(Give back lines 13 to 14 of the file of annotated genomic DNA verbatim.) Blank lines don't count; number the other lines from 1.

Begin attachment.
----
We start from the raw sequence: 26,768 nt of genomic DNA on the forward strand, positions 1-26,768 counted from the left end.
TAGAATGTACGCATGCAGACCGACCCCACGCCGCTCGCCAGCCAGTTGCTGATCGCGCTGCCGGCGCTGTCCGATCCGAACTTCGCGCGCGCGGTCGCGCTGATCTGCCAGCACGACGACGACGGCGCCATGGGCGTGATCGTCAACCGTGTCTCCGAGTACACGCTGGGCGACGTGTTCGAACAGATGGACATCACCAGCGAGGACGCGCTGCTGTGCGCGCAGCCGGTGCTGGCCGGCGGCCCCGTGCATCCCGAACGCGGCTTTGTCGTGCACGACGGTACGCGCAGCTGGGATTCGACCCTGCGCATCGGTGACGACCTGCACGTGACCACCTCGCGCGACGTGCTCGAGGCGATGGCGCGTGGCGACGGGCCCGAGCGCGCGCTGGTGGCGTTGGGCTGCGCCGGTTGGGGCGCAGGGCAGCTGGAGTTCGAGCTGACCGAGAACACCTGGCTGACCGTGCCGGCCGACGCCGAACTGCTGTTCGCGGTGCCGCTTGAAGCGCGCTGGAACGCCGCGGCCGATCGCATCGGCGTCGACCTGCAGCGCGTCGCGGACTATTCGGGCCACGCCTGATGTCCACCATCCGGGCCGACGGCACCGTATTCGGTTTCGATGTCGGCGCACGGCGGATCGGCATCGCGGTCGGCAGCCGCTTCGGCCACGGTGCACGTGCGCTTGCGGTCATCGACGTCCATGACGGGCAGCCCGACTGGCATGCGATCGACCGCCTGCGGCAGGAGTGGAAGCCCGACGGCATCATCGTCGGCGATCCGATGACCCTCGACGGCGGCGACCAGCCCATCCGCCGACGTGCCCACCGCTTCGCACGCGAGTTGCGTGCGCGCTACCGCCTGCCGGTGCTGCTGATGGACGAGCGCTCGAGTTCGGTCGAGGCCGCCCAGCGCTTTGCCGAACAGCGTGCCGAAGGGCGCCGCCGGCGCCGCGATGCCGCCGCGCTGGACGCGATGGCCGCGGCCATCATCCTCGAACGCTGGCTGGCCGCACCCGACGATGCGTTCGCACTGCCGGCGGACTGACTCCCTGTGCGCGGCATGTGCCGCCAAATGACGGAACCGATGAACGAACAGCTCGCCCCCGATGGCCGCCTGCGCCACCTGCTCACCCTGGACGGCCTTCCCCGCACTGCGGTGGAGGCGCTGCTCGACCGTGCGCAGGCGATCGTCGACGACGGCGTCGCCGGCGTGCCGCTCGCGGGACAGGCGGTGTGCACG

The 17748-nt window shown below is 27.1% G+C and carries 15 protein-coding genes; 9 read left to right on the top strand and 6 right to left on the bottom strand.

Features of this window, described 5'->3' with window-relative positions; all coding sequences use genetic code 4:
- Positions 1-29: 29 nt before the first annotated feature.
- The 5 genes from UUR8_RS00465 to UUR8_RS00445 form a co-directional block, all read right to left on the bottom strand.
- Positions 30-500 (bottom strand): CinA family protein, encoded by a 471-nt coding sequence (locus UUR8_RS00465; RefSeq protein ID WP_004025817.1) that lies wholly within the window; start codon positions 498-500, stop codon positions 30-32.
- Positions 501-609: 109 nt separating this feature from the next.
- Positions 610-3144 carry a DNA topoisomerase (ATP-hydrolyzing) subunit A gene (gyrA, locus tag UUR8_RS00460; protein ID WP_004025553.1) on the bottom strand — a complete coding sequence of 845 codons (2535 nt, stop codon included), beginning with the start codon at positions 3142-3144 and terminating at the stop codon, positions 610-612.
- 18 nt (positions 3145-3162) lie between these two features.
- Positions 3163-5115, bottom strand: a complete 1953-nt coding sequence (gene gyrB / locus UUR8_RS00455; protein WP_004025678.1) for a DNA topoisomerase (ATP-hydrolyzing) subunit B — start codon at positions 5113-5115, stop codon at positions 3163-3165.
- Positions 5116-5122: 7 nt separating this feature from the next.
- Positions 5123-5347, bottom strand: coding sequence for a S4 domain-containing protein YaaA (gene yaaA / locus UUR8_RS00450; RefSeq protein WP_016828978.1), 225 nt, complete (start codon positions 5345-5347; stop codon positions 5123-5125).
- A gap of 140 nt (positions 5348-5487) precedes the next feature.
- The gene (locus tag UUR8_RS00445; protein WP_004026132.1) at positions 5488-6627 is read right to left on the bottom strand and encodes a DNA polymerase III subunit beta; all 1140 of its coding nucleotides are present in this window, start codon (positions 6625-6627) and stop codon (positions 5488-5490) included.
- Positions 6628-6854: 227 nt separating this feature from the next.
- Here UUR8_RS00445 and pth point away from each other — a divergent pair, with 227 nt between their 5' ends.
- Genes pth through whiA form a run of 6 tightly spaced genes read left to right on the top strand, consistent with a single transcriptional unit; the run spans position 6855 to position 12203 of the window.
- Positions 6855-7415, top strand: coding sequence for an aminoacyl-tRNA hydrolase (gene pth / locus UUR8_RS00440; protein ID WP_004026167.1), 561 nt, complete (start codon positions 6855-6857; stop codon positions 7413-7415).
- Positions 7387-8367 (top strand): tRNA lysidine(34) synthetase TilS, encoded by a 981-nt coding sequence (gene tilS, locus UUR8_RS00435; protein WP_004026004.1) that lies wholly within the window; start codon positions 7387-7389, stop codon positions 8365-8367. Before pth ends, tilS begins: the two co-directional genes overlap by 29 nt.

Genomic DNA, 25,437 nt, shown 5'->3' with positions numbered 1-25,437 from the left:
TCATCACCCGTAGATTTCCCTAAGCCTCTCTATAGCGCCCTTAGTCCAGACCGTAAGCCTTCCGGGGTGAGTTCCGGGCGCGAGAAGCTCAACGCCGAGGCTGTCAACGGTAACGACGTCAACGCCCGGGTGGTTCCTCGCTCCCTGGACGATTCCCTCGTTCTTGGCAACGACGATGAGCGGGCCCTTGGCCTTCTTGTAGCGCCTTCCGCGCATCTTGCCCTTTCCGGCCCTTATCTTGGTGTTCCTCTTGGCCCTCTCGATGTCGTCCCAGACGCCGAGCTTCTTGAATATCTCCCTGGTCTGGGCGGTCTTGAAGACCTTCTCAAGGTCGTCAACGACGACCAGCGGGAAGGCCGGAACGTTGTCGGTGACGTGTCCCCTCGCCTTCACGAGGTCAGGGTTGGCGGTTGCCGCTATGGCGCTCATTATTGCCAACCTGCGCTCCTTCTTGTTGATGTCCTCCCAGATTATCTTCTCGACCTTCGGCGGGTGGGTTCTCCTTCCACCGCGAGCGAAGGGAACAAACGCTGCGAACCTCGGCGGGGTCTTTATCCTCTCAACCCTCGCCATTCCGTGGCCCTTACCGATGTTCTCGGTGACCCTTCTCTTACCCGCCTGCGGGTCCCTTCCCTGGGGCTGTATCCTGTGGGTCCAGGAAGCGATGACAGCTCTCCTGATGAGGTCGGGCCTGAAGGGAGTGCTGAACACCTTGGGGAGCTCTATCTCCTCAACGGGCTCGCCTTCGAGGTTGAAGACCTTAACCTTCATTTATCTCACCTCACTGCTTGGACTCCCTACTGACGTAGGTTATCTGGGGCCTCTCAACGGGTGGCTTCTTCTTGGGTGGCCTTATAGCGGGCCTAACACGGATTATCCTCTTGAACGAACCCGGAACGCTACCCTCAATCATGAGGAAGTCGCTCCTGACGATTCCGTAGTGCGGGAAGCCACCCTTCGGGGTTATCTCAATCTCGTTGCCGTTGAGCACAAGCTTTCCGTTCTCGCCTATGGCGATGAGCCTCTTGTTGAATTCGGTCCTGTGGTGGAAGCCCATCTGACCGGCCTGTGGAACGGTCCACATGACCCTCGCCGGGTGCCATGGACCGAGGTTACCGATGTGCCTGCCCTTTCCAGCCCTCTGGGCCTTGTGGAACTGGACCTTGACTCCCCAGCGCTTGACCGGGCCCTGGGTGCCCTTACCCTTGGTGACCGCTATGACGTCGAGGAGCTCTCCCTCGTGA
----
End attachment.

- Positions 5123-5347, bottom strand: coding sequence for a S4 domain-containing protein YaaA (gene yaaA / locus UUR8_RS00450; RefSeq protein WP_016828978.1), 225 nt, complete (start codon positions 5345-5347; stop codon positions 5123-5125).
- A gap of 140 nt (positions 5348-5487) precedes the next feature.